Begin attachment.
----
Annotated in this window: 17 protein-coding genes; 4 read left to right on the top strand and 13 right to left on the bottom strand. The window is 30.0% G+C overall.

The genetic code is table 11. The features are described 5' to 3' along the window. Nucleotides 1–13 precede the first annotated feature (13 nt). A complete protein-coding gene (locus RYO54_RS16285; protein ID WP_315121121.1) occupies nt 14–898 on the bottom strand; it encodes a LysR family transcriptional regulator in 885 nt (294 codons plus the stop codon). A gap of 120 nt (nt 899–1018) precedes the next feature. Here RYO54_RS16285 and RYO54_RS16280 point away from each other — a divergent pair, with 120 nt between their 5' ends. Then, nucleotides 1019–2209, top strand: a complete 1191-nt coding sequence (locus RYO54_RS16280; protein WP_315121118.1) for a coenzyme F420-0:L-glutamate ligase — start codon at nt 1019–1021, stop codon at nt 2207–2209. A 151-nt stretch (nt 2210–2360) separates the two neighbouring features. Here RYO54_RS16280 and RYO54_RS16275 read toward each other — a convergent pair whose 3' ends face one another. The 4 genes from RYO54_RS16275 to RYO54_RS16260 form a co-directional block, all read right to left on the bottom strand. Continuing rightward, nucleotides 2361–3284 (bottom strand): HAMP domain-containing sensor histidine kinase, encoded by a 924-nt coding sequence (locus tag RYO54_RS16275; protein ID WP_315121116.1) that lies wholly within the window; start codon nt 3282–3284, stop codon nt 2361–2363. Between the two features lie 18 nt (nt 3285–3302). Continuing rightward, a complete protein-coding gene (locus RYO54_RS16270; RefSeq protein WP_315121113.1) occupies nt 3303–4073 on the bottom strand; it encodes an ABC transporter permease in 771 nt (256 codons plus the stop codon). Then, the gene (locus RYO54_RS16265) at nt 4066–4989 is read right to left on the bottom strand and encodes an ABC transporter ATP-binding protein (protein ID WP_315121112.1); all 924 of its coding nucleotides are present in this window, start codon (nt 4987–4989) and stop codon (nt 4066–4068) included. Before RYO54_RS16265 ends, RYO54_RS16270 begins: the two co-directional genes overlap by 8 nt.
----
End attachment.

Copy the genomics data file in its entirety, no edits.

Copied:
Annotated in this window: 17 protein-coding genes; 4 read left to right on the top strand and 13 right to left on the bottom strand. The window is 30.0% G+C overall.

The genetic code is table 11. The features are described 5' to 3' along the window. Nucleotides 1–13 precede the first annotated feature (13 nt). A complete protein-coding gene (locus RYO54_RS16285; protein ID WP_315121121.1) occupies nt 14–898 on the bottom strand; it encodes a LysR family transcriptional regulator in 885 nt (294 codons plus the stop codon). A gap of 120 nt (nt 899–1018) precedes the next feature. Here RYO54_RS16285 and RYO54_RS16280 point away from each other — a divergent pair, with 120 nt between their 5' ends. Then, nucleotides 1019–2209, top strand: a complete 1191-nt coding sequence (locus RYO54_RS16280; protein WP_315121118.1) for a coenzyme F420-0:L-glutamate ligase — start codon at nt 1019–1021, stop codon at nt 2207–2209. A 151-nt stretch (nt 2210–2360) separates the two neighbouring features. Here RYO54_RS16280 and RYO54_RS16275 read toward each other — a convergent pair whose 3' ends face one another. The 4 genes from RYO54_RS16275 to RYO54_RS16260 form a co-directional block, all read right to left on the bottom strand. Continuing rightward, nucleotides 2361–3284 (bottom strand): HAMP domain-containing sensor histidine kinase, encoded by a 924-nt coding sequence (locus tag RYO54_RS16275; protein ID WP_315121116.1) that lies wholly within the window; start codon nt 3282–3284, stop codon nt 2361–2363. Between the two features lie 18 nt (nt 3285–3302). Continuing rightward, a complete protein-coding gene (locus RYO54_RS16270; RefSeq protein WP_315121113.1) occupies nt 3303–4073 on the bottom strand; it encodes an ABC transporter permease in 771 nt (256 codons plus the stop codon). Then, the gene (locus RYO54_RS16265) at nt 4066–4989 is read right to left on the bottom strand and encodes an ABC transporter ATP-binding protein (protein ID WP_315121112.1); all 924 of its coding nucleotides are present in this window, start codon (nt 4987–4989) and stop codon (nt 4066–4068) included. Before RYO54_RS16265 ends, RYO54_RS16270 begins: the two co-directional genes overlap by 8 nt.